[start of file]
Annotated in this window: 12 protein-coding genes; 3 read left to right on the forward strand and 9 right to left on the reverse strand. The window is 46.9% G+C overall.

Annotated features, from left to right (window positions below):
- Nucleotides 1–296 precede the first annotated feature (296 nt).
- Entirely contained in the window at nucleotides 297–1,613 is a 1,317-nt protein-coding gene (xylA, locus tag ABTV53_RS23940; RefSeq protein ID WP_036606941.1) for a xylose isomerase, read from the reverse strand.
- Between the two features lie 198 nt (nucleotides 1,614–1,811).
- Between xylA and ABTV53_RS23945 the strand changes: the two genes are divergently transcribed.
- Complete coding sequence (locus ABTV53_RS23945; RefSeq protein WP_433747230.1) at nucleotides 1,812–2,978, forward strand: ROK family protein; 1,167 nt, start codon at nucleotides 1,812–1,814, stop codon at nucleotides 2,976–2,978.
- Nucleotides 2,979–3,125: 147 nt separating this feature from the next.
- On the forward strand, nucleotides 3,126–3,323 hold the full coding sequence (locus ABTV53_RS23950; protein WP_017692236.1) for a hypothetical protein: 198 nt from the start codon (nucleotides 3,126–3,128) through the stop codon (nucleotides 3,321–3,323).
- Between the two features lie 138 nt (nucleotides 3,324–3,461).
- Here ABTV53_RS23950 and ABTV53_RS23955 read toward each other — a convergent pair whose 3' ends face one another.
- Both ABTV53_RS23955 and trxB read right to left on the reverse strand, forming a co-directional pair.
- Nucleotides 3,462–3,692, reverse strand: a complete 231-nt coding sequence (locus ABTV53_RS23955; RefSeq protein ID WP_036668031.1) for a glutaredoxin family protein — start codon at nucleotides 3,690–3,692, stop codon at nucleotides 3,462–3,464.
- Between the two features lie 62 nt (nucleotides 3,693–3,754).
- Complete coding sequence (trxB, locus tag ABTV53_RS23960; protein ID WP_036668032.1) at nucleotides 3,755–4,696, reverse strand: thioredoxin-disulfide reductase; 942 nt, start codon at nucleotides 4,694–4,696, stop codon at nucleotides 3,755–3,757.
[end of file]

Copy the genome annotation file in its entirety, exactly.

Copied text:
Annotated in this window: 12 protein-coding genes; 3 read left to right on the forward strand and 9 right to left on the reverse strand. The window is 46.9% G+C overall.

Annotated features, from left to right (window positions below):
- Nucleotides 1–296 precede the first annotated feature (296 nt).
- Entirely contained in the window at nucleotides 297–1,613 is a 1,317-nt protein-coding gene (xylA, locus tag ABTV53_RS23940; RefSeq protein ID WP_036606941.1) for a xylose isomerase, read from the reverse strand.
- Between the two features lie 198 nt (nucleotides 1,614–1,811).
- Between xylA and ABTV53_RS23945 the strand changes: the two genes are divergently transcribed.
- Complete coding sequence (locus ABTV53_RS23945; RefSeq protein WP_433747230.1) at nucleotides 1,812–2,978, forward strand: ROK family protein; 1,167 nt, start codon at nucleotides 1,812–1,814, stop codon at nucleotides 2,976–2,978.
- Nucleotides 2,979–3,125: 147 nt separating this feature from the next.
- On the forward strand, nucleotides 3,126–3,323 hold the full coding sequence (locus ABTV53_RS23950; protein WP_017692236.1) for a hypothetical protein: 198 nt from the start codon (nucleotides 3,126–3,128) through the stop codon (nucleotides 3,321–3,323).
- Between the two features lie 138 nt (nucleotides 3,324–3,461).
- Here ABTV53_RS23950 and ABTV53_RS23955 read toward each other — a convergent pair whose 3' ends face one another.
- Both ABTV53_RS23955 and trxB read right to left on the reverse strand, forming a co-directional pair.
- Nucleotides 3,462–3,692, reverse strand: a complete 231-nt coding sequence (locus ABTV53_RS23955; RefSeq protein ID WP_036668031.1) for a glutaredoxin family protein — start codon at nucleotides 3,690–3,692, stop codon at nucleotides 3,462–3,464.
- Between the two features lie 62 nt (nucleotides 3,693–3,754).
- Complete coding sequence (trxB, locus tag ABTV53_RS23960; protein ID WP_036668032.1) at nucleotides 3,755–4,696, reverse strand: thioredoxin-disulfide reductase; 942 nt, start codon at nucleotides 4,694–4,696, stop codon at nucleotides 3,755–3,757.